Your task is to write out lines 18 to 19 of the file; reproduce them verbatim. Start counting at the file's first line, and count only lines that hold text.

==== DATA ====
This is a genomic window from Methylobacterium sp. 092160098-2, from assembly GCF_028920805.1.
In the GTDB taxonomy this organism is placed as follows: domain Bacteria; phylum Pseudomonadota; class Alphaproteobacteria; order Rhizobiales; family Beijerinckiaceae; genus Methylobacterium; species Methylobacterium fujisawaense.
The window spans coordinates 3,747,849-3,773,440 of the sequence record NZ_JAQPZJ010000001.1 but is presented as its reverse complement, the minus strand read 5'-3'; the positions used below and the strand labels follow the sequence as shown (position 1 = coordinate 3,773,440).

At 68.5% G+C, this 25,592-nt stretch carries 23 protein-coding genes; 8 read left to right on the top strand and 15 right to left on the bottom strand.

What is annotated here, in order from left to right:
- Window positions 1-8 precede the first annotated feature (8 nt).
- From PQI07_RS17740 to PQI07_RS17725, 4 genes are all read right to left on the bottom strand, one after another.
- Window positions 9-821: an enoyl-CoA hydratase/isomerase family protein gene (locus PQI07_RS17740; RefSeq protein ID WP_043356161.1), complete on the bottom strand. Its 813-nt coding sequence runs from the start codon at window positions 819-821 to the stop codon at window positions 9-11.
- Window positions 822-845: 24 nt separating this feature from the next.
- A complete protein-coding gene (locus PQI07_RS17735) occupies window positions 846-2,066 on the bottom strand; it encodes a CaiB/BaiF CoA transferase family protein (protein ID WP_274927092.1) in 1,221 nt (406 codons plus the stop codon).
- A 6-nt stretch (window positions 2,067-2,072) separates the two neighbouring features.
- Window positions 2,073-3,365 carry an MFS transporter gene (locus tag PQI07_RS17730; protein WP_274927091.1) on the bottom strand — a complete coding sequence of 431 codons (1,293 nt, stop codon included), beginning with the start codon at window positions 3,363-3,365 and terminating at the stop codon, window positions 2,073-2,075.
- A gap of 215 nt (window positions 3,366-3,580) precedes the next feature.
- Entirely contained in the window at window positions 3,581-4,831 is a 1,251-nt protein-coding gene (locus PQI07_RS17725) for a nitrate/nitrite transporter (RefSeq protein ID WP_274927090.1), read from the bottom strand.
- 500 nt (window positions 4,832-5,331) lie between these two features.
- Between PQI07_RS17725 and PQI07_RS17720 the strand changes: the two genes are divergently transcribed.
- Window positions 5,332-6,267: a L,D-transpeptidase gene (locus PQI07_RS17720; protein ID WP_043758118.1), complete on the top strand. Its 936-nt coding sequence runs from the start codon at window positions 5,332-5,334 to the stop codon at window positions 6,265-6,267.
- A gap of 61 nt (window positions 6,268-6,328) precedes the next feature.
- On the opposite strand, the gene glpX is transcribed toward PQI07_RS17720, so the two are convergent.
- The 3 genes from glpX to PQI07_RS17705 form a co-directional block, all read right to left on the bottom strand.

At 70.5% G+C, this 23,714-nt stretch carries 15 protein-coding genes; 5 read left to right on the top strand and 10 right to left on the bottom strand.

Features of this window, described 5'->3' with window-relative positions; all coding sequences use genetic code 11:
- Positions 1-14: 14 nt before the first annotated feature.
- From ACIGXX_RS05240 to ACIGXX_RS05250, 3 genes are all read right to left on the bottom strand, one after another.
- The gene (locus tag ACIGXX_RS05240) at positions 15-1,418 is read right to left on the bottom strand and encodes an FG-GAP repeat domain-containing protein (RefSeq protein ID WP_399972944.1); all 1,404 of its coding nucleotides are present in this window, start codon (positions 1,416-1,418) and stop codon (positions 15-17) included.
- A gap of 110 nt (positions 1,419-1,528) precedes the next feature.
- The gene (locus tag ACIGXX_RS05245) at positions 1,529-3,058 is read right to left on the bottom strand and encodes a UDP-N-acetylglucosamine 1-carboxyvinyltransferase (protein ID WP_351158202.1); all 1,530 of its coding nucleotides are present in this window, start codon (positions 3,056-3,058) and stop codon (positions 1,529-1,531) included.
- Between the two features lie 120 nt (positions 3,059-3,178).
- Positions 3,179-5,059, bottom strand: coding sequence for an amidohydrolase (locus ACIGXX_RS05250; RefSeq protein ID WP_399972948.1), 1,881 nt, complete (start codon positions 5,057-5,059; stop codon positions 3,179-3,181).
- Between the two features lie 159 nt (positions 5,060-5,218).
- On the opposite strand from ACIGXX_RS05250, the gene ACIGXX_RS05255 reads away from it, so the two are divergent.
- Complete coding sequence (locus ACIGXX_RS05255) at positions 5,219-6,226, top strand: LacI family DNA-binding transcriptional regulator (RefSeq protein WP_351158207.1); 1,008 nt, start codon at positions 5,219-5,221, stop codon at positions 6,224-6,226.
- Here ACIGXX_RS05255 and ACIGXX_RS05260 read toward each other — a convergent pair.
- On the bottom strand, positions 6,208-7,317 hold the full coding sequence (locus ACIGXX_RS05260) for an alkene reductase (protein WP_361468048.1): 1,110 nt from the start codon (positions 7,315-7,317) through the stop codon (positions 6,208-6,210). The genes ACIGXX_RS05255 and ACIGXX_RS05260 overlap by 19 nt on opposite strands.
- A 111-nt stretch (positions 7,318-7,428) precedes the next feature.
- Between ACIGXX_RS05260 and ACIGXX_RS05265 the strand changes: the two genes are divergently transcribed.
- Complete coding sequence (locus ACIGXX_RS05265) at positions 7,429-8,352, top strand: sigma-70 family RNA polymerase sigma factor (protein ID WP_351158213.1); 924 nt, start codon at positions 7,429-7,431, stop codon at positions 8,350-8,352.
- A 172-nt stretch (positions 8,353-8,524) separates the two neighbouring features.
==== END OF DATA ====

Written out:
- A gap of 61 nt (window positions 6,268-6,328) precedes the next feature.
- On the opposite strand, the gene glpX is transcribed toward PQI07_RS17720, so the two are convergent.